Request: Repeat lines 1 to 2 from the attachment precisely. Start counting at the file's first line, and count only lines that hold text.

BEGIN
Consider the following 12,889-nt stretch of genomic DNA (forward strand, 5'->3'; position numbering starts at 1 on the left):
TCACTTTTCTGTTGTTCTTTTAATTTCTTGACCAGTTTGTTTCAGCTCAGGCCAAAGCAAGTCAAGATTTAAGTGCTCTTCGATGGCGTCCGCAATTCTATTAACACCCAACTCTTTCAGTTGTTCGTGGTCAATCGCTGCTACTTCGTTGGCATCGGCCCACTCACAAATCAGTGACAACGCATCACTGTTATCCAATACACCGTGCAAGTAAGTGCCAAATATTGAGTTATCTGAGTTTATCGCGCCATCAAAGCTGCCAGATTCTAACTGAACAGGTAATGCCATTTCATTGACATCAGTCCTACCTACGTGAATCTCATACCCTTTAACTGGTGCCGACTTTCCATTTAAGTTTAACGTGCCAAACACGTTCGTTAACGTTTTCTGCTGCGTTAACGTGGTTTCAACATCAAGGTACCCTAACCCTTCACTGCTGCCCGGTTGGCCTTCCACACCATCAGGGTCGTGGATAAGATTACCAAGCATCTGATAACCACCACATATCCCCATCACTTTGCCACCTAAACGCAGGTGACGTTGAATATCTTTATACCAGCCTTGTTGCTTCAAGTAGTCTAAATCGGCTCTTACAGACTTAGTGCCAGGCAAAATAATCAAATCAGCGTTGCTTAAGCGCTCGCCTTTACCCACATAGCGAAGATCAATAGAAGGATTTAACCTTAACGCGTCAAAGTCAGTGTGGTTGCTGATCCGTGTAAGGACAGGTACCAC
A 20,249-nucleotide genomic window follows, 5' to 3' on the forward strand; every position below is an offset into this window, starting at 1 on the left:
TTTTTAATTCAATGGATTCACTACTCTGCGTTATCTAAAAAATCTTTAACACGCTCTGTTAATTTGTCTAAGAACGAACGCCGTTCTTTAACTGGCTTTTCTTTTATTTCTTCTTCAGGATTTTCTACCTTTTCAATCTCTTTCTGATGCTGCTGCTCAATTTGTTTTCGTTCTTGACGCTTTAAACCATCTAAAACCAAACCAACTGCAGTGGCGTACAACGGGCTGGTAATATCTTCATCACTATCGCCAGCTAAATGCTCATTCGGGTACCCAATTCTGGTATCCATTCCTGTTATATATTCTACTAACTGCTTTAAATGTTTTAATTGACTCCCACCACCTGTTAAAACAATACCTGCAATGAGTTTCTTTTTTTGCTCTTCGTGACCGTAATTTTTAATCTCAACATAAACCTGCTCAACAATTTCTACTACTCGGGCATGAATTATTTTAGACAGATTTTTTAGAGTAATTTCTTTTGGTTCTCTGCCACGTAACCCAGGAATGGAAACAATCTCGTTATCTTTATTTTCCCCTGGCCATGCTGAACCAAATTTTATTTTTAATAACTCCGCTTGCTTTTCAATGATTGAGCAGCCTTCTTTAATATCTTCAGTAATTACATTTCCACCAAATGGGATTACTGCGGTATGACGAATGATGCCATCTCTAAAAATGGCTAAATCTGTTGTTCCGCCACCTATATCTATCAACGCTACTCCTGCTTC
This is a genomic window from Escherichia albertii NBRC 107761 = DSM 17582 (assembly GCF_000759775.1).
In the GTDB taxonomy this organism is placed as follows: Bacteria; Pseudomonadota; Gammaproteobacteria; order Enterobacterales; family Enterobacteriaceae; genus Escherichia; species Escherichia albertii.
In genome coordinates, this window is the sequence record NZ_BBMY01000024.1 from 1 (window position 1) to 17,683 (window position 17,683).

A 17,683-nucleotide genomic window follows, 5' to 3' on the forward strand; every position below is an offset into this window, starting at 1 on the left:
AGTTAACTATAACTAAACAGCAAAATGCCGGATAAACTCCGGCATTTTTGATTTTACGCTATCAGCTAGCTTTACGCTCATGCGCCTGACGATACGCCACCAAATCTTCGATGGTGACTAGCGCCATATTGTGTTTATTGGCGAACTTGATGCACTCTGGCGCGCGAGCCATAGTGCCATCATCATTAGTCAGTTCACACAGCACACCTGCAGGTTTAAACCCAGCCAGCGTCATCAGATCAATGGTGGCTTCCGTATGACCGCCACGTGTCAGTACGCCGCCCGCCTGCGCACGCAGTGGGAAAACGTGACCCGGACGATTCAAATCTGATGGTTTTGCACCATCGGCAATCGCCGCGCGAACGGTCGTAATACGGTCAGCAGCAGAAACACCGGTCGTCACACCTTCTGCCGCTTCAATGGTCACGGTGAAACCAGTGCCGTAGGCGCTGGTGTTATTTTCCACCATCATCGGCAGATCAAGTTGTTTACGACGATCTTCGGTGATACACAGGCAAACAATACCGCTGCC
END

Consider the following 12,889-nt stretch of genomic DNA (forward strand, 5'->3'; position numbering starts at 1 on the left):
TCACTTTTCTGTTGTTCTTTTAATTTCTTGACCAGTTTGTTTCAGCTCAGGCCAAAGCAAGTCAAGATTTAAGTGCTCTTCGATGGCGTCCGCAATTCTATTAACACCCAACTCTTTCAGTTGTTCGTGGTCAATCGCTGCTACTTCGTTGGCATCGGCCCACTCACAAATCAGTGACAACGCATCACTGTTATCCAATACACCGTGCAAGTAAGTGCCAAATATTGAGTTATCTGAGTTTATCGCGCCATCAAAGCTGCCAGATTCTAACTGAACAGGTAATGCCATTTCATTGACATCAGTCCTACCTACGTGAATCTCATACCCTTTAACTGGTGCCGACTTTCCATTTAAGTTTAACGTGCCAAACACGTTCGTTAACGTTTTCTGCTGCGTTAACGTGGTTTCAACATCAAGGTACCCTAACCCTTCACTGCTGCCCGGTTGGCCTTCCACACCATCAGGGTCGTGGATAAGATTACCAAGCATCTGATAACCACCACATATCCCCATCACTTTGCCACCTAAACGCAGGTGACGTTGAATATCTTTATACCAGCCTTGTTGCTTCAAGTAGTCTAAATCGGCTCTTACAGACTTAGTGCCAGGCAAAATAATCAAATCAGCGTTGCTTAAGCGCTCGCCTTTACCCACATAGCGAAGATCAATAGAAGGATTTAACCTTAACGCGTCAAAGTCAGTGTGGTTGCTGATCCGTGTAAGGACAGGTACCAC